Nordic Track Book Club Review: The Age of Speed

The Age of Speed: Learning to Thrive in a More-Faster-Now World by Vince Poscente is a light read, but recommended.  I haven’t read the popular 4-Hour Workweek, but I’m sure there are many crossover concepts in Age of Speed.  Poscente elaborates on how to embrace speed to be more productive and get more out of life.  Good [NordicTrack] reading.  Four-out-of-five Nordic Track Ski Stars.

 

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p.11 The human race has pursued speed for ages.  What makes our experience a revolution are two factors unique to our time: an unprecedented need for speed and a new ability to achieve it.

With the boom in technology enabling us to achieve speed in almost every imaginable way, speed is no longer a luxury–its an expectation.  Today we’re a society of not only haves and have-nots, but haves and have-nows.

Though this may seem immature and spoiled on the surface, the core of our intolerance may be rooted in something quite reasonable:  Five minutes waiting is equivalent to surrendering five units of our most valued commodity–time.

We need speed.  It’s the only way to get more time, more life.

We want to spend less time on things we deem inconsequential, so we devour every chance to speed up the minutiae in our lives.

p.31 We need to identify the root of our resistance and work to change our view, to see speed for the positive force it can be and end our opposition.  It’s the first step toward thriving in the Age of Speed.

p.41 We either demand speed of others and accept that others will demand it of us, or we refuse speed altogether.  The only way to get speed is to deliver it.

The bigger reason we should speed up is to make time for meaningful experiences.  Speed is not just the way to get more work done–speed is the secret to having time to do what we want.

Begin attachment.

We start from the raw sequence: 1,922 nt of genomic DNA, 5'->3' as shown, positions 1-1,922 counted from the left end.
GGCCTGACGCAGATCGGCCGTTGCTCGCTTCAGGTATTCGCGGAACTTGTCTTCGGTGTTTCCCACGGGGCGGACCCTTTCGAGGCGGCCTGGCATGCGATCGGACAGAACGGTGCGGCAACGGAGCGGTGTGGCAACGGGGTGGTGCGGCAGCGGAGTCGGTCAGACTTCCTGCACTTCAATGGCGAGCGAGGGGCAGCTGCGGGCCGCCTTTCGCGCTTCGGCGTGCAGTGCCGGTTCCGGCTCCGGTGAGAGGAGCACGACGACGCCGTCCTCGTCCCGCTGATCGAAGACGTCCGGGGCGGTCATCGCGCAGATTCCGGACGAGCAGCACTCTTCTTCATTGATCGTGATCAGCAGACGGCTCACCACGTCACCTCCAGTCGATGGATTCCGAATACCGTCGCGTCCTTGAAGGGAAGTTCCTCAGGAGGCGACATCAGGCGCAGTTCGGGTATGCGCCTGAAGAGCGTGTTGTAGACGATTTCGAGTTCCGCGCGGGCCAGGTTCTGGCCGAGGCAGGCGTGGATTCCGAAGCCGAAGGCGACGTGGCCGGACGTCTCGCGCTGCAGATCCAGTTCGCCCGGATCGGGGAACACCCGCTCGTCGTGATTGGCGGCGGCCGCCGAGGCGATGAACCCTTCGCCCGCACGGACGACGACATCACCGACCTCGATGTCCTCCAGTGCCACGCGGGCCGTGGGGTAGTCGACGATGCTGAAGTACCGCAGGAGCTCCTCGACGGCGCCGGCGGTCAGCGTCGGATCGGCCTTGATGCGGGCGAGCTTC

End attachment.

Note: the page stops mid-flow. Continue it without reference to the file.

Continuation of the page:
p.47 When I suggest that you embrace speed, I’m not recommending faster strolls on the beach or accelerated games of catch with your child.  I’m suggesting that you seek to speed up the minutiae in your life and work.  The key is identifying the difference between repetitive chores and passionate pursuits.

p.59 In Leading Change in 1996…a dichotomy between management and change, with management concerned mostly with the status quo, while leadership is tied to change.

The new world of change assembled itself within a decade.  In the next ten years, the same thing will happen again–only this time the revolution is speed.

We have to be more mindful of the value of our experiences.

p.69 Work is no longer a place–it’s a state of mind.  The spatial and task-oriented boundaries that once dictated how we spent our time have become blurred, almost invisible.

p.79 The values-based model solution is an exercise in consciousness–an awareness of your values. 

The values-based framework will help us make speed work for us–help us see that far from being just another metric to improve, speed is a tool for achieving more significance and accomplishing more of the goals that matter to each of us.

p.129 To do things fast we have to act, we have to jump.  This requires a stomach for risk, because with change and progress comes a chance of failure.

Other excerpt-worthy margin jottings found on the remain 100 pages.

 

 

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A long time developer, I was an early adopter of Linux in the mid-90's for a few years until I entered corporate environments and worked with Microsoft technologies like ASP, then .NET. In 2008 I released Sueetie, an Online Community Platform built in .NET. In late 2012 I returned to my Linux roots and locked in on Java development. Much of my work is available on GitHub.